USA | NYC
 


Day 1632

Still at it!

June 18th, 2016

I'm still walking and regularly posting — I'm just working through a big backlog of photos right now. See below for the latest posts. (The dates on the posts are the dates I took the pictures.)

Day 1241

Erewhon Mall

May 24th, 2015



This little triangle of parkland takes its name from Samuel Butler's 1872 novel Erewhon: or, Over the Range. According to the Encyclopædia Britannica, Butler's imaginary land of Erewhon

at first seems utopian in its disregard for money—which lends status but has no purchasing value—and machines—which have been outlawed as dangerous competitors in the struggle for existence. Erewhon has also declared disease a crime for which the sick are imprisoned, and crime is considered a disease for which criminals are sent to the hospital. As the unnamed narrator further examines the institutions of Erewhon, his illusions of utopia and eternal progress are stripped away.
You may be wondering what connection this sparsely planted wedge of concrete could possibly have to Erewhon. I've learned that a good first step in trying to decipher a park name is to look at a map, because former Parks Commissioner Henry Stern often used the names of adjacent streets as inspiration for park names. And that appears to be exactly what he did here, as the street on the west side of Erewhon Mall is Utopia Parkway. In an article titled "Erewhon and the End of Utopian Humanism" in the journal ELH, Sue Zemka says that Erewhon was
written with Sir Thomas More's Utopia in mind. More combined two words to coin his seminal neologism: "eutopos," which means the good place, and "outopos," the place which is nowhere. "Erewhon" is "nowhere" misspelled backwards, the soft vowel beginning of "eutopia" thus recalled in a word which, like "utopia," also inscribes its negation.

Day 1241

Golden chain flowers

May 24th, 2015



A laburnum in bloom, somewhat past its peak

Day 1241

’54 Chevy Bel Air

May 24th, 2015


Day 1241

Telephone to Call Police

May 24th, 2015



The thing beneath the street sign was once a light-up police call box sign.

Day 1241

A meeting of the Meadows

May 24th, 2015



Pidgeon Meadow Road and Fresh Meadow Lane, marked with some homemade-looking street signs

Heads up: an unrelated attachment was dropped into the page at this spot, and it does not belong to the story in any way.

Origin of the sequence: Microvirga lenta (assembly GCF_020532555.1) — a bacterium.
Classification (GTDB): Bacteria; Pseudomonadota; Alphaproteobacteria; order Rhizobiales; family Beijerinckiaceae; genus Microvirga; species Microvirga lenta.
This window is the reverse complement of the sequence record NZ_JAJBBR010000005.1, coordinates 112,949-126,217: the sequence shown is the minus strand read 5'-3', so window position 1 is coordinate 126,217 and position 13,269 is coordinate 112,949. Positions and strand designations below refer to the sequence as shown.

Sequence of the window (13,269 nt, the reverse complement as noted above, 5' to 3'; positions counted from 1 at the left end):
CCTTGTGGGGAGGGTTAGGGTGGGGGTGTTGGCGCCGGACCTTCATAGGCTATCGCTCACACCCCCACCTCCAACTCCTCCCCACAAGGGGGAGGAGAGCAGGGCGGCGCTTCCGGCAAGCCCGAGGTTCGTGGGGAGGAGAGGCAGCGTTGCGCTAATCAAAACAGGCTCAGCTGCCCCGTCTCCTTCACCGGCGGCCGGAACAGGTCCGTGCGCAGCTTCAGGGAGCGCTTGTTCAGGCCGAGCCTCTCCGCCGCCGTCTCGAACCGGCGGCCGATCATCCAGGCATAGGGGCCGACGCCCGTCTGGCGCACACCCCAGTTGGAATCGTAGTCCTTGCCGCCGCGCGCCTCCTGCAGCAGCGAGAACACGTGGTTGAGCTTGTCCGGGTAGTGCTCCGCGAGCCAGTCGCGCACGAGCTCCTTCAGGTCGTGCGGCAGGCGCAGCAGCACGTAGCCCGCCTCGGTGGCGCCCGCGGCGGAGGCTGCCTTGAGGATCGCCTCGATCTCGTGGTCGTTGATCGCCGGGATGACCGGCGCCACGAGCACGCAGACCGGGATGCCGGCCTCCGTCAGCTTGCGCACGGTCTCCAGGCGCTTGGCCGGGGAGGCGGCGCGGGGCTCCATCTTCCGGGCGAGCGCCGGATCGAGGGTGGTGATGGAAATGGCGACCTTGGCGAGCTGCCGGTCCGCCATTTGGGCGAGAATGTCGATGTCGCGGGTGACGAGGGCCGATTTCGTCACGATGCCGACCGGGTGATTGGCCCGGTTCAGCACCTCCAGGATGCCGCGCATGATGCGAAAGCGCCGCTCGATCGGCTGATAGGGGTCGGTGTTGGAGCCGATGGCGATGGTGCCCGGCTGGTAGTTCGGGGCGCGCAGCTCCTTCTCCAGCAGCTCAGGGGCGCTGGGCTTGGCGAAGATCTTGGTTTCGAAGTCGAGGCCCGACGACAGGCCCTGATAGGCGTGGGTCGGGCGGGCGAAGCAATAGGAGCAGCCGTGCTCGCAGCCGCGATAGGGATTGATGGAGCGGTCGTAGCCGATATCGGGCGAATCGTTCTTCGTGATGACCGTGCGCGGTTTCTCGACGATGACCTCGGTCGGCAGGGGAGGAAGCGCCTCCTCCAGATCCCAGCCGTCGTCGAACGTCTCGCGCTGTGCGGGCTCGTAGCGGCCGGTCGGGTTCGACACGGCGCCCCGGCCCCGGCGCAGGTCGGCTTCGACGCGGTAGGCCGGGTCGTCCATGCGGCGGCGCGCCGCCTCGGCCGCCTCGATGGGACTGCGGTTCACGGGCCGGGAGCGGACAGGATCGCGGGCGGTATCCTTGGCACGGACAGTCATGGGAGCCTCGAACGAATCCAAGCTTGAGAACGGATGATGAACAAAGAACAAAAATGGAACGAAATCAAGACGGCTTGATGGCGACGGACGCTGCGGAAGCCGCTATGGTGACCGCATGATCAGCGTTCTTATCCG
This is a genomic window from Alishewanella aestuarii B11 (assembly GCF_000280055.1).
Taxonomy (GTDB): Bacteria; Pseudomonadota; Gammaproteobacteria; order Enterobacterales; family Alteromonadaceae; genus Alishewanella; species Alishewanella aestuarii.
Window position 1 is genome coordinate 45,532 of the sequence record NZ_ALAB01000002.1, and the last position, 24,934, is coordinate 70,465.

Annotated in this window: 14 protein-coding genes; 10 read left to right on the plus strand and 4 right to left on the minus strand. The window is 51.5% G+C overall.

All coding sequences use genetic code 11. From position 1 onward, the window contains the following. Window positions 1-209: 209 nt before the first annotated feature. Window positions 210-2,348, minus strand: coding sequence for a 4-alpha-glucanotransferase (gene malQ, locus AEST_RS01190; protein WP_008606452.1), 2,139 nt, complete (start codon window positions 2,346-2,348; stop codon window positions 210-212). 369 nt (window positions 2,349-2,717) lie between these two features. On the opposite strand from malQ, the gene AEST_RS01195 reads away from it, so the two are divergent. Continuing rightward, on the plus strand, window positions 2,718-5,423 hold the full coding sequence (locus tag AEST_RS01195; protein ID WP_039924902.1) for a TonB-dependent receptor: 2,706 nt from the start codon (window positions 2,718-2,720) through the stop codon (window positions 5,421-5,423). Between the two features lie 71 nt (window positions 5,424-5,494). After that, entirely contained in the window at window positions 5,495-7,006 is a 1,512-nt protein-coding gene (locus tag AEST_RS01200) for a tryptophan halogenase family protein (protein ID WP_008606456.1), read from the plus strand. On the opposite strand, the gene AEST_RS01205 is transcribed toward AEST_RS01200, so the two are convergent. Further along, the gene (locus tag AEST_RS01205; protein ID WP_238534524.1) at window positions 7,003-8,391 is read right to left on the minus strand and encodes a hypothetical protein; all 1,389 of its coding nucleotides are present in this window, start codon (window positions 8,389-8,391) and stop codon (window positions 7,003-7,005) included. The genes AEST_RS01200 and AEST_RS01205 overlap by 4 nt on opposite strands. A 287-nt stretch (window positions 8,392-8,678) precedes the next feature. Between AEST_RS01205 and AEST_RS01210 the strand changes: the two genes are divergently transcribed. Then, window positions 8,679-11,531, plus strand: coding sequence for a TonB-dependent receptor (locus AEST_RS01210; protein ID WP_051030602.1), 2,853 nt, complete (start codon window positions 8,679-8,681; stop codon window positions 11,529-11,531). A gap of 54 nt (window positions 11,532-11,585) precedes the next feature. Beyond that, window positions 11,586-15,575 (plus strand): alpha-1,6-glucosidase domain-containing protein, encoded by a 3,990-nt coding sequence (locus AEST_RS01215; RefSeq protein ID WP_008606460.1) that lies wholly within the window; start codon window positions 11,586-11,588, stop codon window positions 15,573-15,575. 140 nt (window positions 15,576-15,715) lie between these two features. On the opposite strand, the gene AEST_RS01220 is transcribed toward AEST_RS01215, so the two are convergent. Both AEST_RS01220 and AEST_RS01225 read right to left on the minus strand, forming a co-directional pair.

Day 1241

Deceptively forested

May 24th, 2015



The dense vegetation conceals the fact that this is a very narrow sliver of woodland, with Kissena Golf Course to the left and a Department of Environmental Protection storage yard to the right. Here's an aerial view.

Day 1241


Day 1240

I am not your signpost

May 23rd, 2015


Day 1240

Churchagogue of the day

May 23rd, 2015



Fresh Anointing International Church, the former Conservative Synagogue of Jamaica Estates

Day 1240

And another Arrestolarm!

May 23rd, 2015



This one is also located in Jamaica Estates, just a couple of blocks away from the previous one.

Day 1240

Another Arrestolarm

May 23rd, 2015



Gamewell (awesome logo) was the dominant manufacturer of fire call boxes in the US, but it's quite rare to spot one of the company's boxes here in NYC. Within the city, they're apparently found in just a few Queens neighborhoods. This one in Jamaica Estates is only the second that I've noticed, and the first intact one: the other was retrofitted with a modern fire/police button unit.

The cylindrical thing on top is a mechanical Arrestolarm, which would have blasted a "loud and distinctive warning shriek" whenever the box was triggered. This was intended to discourage pranksters from setting off false alarms by drawing immediate attention to anyone reporting a fire, like the hastily robed young woman below.

 

Day 1240




Located in the well-to-do neighborhood of Jamaica Estates, this old Jamaica Water Supply Company pumping station was apparently intended to look more architecturally refined than its brethren in other parts of southeastern Queens.

Day 1240

One after another

May 23rd, 2015



A block full of purple-leaf plum trees

Day 1240

Harvard Playground

May 23rd, 2015



According to the Parks Department: "This playground takes its name from Harvard University, the oldest institution of higher learning in the United States."

Why would a playground in Queens be named for Harvard University? I suspect it was not actually named for the university, but rather for Harvard Avenue, the former name of the street on which the playground is located. (It was changed to 179th Place in 1919.)